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US praises UAE's human rights record

posted on 06/03/2004: 688 views

The United States has praised the UAE's human rights record and acknowledged the country's efforts to ensure better prison conditions and ban on torture. In its annual Human Rights Country report for 2003, the US Department of State also recognised the UAE's tough legislations against child labour and noted its recent law which bans the recruitment of children as camel jockeys.

The department, which is always critical of human rights records in most of the developing countries, also highlighted Dubai's 'Victim Care' programme introduced recently by its human rights department to help prisoners, according to a report by the Dubai-based Gulf News today. Entitled 'Arbitrary or Unlawful Deprivation of Life', the 15-page report said there were no reports of unlawful deprivation of life committed by the UAE government.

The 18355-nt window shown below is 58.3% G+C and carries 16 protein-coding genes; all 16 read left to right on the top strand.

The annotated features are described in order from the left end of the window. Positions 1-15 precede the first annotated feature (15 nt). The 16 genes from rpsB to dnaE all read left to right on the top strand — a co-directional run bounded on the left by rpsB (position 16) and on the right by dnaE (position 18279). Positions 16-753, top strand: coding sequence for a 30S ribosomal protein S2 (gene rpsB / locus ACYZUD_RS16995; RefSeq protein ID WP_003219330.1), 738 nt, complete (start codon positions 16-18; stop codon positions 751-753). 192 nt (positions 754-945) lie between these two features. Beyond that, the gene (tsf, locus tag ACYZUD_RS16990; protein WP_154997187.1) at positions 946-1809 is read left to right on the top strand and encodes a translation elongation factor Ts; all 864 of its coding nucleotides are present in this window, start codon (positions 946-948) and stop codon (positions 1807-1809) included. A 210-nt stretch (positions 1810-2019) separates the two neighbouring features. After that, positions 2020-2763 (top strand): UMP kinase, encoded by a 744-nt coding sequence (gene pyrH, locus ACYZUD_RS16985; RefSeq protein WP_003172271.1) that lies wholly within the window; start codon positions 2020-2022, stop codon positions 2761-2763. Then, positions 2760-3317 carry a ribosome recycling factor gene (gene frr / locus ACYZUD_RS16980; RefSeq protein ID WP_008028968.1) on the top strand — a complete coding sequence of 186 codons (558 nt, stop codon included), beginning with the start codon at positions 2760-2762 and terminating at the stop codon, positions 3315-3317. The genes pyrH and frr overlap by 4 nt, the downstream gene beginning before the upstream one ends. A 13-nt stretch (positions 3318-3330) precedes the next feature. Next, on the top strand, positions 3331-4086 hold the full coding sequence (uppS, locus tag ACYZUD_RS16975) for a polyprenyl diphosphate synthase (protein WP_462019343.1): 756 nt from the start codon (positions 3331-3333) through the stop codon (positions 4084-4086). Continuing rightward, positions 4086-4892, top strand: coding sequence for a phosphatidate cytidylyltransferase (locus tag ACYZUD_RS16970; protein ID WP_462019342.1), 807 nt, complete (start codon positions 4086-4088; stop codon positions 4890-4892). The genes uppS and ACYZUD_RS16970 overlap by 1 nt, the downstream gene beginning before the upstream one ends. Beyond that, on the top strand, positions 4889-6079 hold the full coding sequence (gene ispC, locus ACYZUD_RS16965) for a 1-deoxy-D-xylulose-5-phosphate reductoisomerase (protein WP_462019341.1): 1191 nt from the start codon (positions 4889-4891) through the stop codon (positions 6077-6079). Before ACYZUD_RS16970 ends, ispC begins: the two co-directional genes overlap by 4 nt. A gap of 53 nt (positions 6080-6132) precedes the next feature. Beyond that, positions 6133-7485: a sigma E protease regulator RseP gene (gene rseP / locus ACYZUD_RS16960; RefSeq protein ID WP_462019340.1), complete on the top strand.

"There were also no reports of politically motivated disappearances. As for torture and other cruel, inhuman or degrading treatment or punishment, the constitution prohibits torture and there were no reports that government officials employed it," the paper quoted the department's report as saying. "Prison conditions generally met international standards and the government permitted visits by independent human rights observer. However, rural prison conditions at times were inadequate," added the report released this week. Referring to Dubai's efforts to improve conditions at its prisons and help prisoners during and after their jail terms, the report highlighted the emirate's 'Victim Care' programme which was introduced last year by the Dubai Human Rights Department (HRD).

"The programme provides psychological, emotional and legal assistance to victims of sexual crimes, crimes against children and other offences. The programme aims to protect victims from further harassment," it said, referring to the recent decision by Sheikh Hamdan bin Rashid Al Maktoum, Deputy Ruler of Dubai and Minister of Finance and Industry, to grant Dh150,000 to the HRD to support the victim care programme.

It noted that while the UAE's federal constitution prohibits arbitrary arrest and detention, incommunicado detentions are allowed in some cases. It said the government generally uses this in sensitive criminal cases in which the police believe that communication between the accused and a third party could jeopardise their investigation. (The Emirates News Agency, WAM)


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